I do and I don’t. I think success is a never-ending ladder which is only ever measured by looking from the outside. Once you’re in it, there is always someone you could one-up. There are always people that hate on you. I think I have met some of the most successful musicians in the world and they are still quite hungry for it. It’s very rare to find people who have done everything they have wanted to achieve. Those two mindframes don’t really go hand in hand.

There is obviously the wealth line which makes people a little bit happier and above. I think they said it was something like $90,000 and above that it doesn’t really improve your happiness. I think it’s a little bit like that with music, if you’re making a living off your music then you’re ecstatic, but above that I think most musicians just want to be able to play and not have to do other things that might take away opportunities to play. The wealth that comes to some is great, but I don’t think it makes them exponentially happier.

Bands who want to make themselves bigger financially or seeking success, is it healthier to pursue a more subjective desire of success rather than financial?

I think this is for a conversation about life in general, but particularly with the music industry and a lot of industries. The problem is it might be a healthier mind frame, but if you’re not growing, you seem to be shrinking, with the publicity beast that is eating up everything. Everyone has a personal brand now, it’s probably worse than in the past. But if you’re not getting bigger, you seem to be stagnating and becoming smaller.

People don’t think money should matter and as soon as they start making it, it does. No one cares about the money till there is some money and if there is heaps of money they don’t care until that money starts running out. Mode of production affects everything. It is an interesting one, I know a lot of musicians, I know a lot of successful and semi-successful ones, I don’t think the successful ones are happier. They are happy to the point to where their voice is being heard, or they get to express themselves as a human being and there is a certain freedom in that.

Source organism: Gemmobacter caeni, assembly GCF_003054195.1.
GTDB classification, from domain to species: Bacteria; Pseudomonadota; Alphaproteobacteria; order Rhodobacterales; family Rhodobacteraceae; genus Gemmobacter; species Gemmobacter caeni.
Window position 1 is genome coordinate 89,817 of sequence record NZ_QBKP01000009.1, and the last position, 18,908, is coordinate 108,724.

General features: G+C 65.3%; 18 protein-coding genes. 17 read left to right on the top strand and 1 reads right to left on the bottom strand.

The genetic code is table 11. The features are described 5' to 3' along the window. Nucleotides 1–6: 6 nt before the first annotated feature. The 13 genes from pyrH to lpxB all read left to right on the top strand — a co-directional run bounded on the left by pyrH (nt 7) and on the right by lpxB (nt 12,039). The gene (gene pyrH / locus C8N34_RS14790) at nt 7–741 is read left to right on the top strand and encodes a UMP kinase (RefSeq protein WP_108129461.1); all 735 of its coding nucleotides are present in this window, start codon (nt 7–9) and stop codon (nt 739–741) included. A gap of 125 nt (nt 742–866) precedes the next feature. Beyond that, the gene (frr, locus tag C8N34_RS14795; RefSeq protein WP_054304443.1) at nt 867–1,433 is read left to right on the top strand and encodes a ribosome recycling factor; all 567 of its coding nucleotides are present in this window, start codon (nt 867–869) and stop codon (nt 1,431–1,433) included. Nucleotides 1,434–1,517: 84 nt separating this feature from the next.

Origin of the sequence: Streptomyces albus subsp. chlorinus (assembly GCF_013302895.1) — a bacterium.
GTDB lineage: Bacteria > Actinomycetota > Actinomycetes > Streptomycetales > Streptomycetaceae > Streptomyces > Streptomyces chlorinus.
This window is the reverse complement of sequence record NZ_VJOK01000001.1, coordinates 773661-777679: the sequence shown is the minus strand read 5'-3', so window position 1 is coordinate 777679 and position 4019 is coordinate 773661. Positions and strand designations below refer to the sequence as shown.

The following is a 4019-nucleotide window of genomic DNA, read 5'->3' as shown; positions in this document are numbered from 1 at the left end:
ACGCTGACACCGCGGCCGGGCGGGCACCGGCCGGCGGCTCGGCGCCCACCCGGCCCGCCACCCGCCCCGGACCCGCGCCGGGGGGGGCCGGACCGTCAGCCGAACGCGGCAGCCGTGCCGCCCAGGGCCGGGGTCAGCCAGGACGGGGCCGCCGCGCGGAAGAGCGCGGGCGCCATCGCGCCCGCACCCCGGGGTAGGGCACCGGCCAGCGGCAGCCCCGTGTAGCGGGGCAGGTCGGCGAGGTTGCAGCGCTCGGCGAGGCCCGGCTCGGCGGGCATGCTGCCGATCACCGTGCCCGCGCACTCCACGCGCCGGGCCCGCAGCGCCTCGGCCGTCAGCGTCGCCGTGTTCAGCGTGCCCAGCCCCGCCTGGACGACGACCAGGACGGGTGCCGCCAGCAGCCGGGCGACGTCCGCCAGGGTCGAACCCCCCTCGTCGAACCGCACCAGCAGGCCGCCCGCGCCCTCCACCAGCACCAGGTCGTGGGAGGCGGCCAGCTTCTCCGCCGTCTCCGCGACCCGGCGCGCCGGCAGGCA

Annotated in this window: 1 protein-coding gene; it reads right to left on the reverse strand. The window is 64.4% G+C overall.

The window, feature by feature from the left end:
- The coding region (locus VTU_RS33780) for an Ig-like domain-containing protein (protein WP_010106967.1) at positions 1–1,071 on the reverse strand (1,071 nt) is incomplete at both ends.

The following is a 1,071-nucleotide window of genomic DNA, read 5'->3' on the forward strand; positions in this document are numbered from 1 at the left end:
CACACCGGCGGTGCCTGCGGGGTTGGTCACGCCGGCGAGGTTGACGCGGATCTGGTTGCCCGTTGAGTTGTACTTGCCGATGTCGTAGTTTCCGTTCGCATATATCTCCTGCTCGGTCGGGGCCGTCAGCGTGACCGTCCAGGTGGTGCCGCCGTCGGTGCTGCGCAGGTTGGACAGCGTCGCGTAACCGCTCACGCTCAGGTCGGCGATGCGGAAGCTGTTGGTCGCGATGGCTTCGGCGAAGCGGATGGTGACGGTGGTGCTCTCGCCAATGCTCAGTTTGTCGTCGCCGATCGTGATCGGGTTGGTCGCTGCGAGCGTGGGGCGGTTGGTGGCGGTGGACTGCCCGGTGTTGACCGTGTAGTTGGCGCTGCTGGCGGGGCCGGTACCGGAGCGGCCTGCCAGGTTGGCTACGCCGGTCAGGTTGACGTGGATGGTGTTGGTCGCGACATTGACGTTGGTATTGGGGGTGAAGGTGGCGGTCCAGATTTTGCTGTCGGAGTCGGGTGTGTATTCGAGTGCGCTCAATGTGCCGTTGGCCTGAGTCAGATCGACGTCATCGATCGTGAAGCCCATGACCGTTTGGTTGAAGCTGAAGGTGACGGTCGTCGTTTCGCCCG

But I don’t think the fame to an extent makes you very happy, or the money makes you very happy, but that sounds like hippy shit. The hippies were onto something, I just think they had a bad aesthetic – it just turned the rest of us off.

How does the band feel about being nominated for the National Live Music awards?

Great! I like it because I think we’re a better live band than we are on record. I feel we’re probably more of a live band. We’ve toured a lot; it’s probably my favourite part in being in a band. It’s nice, because a lot of awards are about records, sales, production and stuff like the ARIAS. Then you get another sub-category that’s for live acts which tends to go to the act that sells the most records anyway.

I think it’s cool to have that award. It also speaks to a part of the musical community that has been a bit sidelined by DJ music. I think that’s good. I’m not against DJ music, but it’s got a lot of followers and sales and for old-school, touring musicians it’s really expensive to carry gear around. So it’s nice to be recognised, that there is a skill that’s possibly ageing a little bit. Not dying, it never dies, but it’s on the wane at the moment.

Do you think there is a wider emphasis being placed live music again?

Well I live in Sydney so think there is a lot of people going like fucking hell we need to support live music a bit more because we have had a war of attrition on it for the last 30-40 years. Not that I was alive during that time. It swings back and forth, it’s just we have a lot of electronica music right now. So there is bound to be a reaction.

There is so many female bands now and there will be wave of misogyny. So I do think there will be a renaissance of live and guitar music. I do know a lot of people are starting to value musicianship and are being outspoken about it. Not because they hate electronic music, but because it dominates and with stuff that dominates people tend to hate on it.

How does it feel heading back to Fremantle?

I feel great, I love Perth. I love particularly Fremantle, the only thing I don’t like about Perth is how expensive everything is. But one of my favourite Japanese restaurants is in Perth. I’m excited to be over there, it’s always very fresh. I think Perth has a magic to it, I always like playing there.

Comments are closed.